SEOUL — One by one they came, taking seats next to a United Nations flag and stating their names for the record. Some kept calm. Some wept. One, as he spoke, used his left hand to clamp his trembling right hand to the table.They told stories about North Korea’s brutal network of criminal detention and political prison camps, and their evidence was physical: burns on their backs, scars on their heads, bodies ravaged by torture for acts that amount to crimes only in the North. They described forced abortions, public executions, constant hunger and ghoulish mind games played by prison guards, whose permission was needed even to catch and eat the camps’ many rats and mice.
Horror of North Korean Prisons.
UN Investigation into North Korean Human Rights Abuses.
This has not received the attention it merits on the left.
North Korean prison camp survivors tell U.N. investigators of rights abuses
Reuters. Public executions and torture are daily occurrences in North Korea’s prisons, according to dramatic testimony from former inmates at a U.N. Commission of Inquiry that opened in South Korea’s capital on Tuesday.
This is the first time that the North’s human rights record has been examined by an expert panel, although the North, now ruled by a third generation of the founding Kim family, denies that it abuses human rights. It refuses to recognize the commission and has denied access to investigators.
Harrowing accounts from defectors now living in South Korea related how guards chopped off a man’s finger, forced inmates to eat frogs and a mother to kill her own baby.
“I had no idea at all … I thought my whole hand was going to be cut off at the wrist, so I felt thankful and grateful that only my finger was cut off,” said Shin Dong-hyuk, punished for dropping a sewing machine.
Born in a prison called Camp 14 and forced to watch the execution of his mother and brother whom he turned in for his own survival, Shin is North Korea’s best-known defector and camp survivor. He said he believed the U.N. panel was the only way to improve human rights in the isolated and impoverished state.
“Because the North Korean people cannot stand up with guns like Libya and Syria … I personally think this is the first and last hope left,” Shin said. “There is a lot for them to cover up, even though they don’t admit to anything.”
There are a 150,000-200,000 people in North Korean prison camps, according to independent estimates, and defectors say many inmates are malnourished or worked to death.
After more than a year and a half ruling North Korea, Kim Jong Un, 30, has shown few signs of changing the rigid rule of his father, Kim Jong Il, and grandfather, state founder Kim Il Sung. Neither have there been signs of a thaw or loss of control inside the tightly controlled state.
Jee Heon-a, 34, told the Commission that from the first day of her incarceration in 1999, she discovered that salted frogs were one of the few things to eat.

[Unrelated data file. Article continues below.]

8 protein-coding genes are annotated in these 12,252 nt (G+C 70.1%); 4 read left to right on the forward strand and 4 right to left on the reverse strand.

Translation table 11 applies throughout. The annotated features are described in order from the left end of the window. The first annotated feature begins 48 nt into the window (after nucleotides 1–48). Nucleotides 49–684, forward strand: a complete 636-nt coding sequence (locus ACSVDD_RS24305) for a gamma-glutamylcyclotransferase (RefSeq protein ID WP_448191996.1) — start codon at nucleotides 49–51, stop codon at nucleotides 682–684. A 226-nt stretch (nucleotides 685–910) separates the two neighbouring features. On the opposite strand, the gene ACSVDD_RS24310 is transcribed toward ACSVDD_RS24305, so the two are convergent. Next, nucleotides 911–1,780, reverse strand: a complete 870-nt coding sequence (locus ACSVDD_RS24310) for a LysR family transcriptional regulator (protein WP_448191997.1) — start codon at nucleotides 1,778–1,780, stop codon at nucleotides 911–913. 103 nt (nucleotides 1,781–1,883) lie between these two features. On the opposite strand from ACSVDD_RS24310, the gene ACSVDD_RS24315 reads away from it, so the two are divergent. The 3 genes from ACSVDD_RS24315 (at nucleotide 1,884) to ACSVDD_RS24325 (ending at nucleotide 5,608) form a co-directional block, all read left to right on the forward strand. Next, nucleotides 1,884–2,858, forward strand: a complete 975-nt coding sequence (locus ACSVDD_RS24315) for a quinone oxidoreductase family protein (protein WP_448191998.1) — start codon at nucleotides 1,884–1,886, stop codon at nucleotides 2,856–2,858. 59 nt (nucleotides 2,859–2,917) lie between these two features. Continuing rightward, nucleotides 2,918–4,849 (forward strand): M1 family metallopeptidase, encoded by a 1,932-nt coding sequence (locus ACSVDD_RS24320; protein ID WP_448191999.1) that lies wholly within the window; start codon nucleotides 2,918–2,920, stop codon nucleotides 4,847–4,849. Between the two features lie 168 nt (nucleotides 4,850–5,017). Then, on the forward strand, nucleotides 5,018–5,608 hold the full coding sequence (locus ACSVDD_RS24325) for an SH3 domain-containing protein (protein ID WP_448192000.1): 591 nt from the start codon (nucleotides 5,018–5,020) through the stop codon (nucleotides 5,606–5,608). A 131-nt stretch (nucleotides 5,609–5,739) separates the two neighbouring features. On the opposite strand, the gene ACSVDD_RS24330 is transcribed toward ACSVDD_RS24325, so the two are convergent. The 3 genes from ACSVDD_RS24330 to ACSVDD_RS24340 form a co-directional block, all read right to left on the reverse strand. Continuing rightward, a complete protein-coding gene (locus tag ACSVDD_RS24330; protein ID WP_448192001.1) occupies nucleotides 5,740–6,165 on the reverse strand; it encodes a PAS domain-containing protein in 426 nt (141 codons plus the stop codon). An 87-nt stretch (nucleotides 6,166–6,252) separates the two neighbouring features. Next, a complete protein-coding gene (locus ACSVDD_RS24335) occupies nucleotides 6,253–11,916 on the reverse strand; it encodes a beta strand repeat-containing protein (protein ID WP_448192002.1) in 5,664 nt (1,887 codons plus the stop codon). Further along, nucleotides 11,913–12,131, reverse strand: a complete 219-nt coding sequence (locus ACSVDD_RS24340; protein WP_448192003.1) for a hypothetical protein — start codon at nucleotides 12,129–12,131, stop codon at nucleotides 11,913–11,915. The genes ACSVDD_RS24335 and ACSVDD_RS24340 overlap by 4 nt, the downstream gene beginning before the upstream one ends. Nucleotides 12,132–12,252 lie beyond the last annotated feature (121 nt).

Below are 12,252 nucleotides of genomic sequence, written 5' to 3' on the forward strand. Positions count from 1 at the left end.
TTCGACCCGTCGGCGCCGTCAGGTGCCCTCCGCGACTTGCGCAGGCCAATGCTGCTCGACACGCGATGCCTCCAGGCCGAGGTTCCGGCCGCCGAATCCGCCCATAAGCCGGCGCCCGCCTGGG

“Everyone’s eyes were sunken. They all looked like animals. Frogs were hung from the buttons of their clothes, put in a plastic bag and their skins peeled off,” she said. “They ate salted frogs and so did I.”
Speaking softly, she took a deep breath when describing in detail how a mother was forced to kill her own baby.
“It was the first time I had seen a newborn baby and I felt happy. But suddenly there were footsteps and a security guard came in and told the mother to turn the baby upside down into a bowl of water,” she said.
“The mother begged the guard to spare her, but he kept beating her. So the mother, her hands shaking, put the baby face down in the water. The crying stopped and a bubble rose up as it died. A grandmother who had delivered the baby quietly took it out.”
Few experts expect the commission to have an immediate impact on the rights situation, although it will serve to publicize a campaign that has little visibility globally.
“The U.N. has tried various ways to pressure North Korea over the years in the field of human rights, and this is a way to raise the pressure a bit,” said Bill Schabas, professor of international law at Middlesex University in Britain.
“But it’s obvious that North Korea is a tough nut to crack and the U.N.’s means are limited. There would need to be profound political changes in North Korea to make headway in the field of human rights.”
But there appeared to be little interest in the issue in Seoul. Only a few dozen people, including journalists, attended the public hearing at a city center university.
Defectors are largely shunned or ignored in South Korea and eke out an existence in menial jobs, if they have them at all, according to official data.
Kim Jong Un stepped up the nuclear weapons and rocket programs launched by his father with a third nuclear test and two rocket launches and emphasizes the military in his speeches.
This year, he threatened the United States, South Korea and Japan with nuclear attack and although the country’s bellicose moves were dismissed as empty rhetoric, Kim succeeded in driving tension on the divided Korean peninsula sharply higher.
The hope of many activists would be for the Kim dynasty to fall and for leaders in Pyongyang to be put on trial at the International Criminal Court (ICC) in The Hague, although the U.N. commission says this is not possible for the moment.
On its website, the Commission said it was “not appropriate” to comment on any ICC jurisdiction over potential crimes against humanity as North Korea had not signed the statutes that would enable the court to prosecute.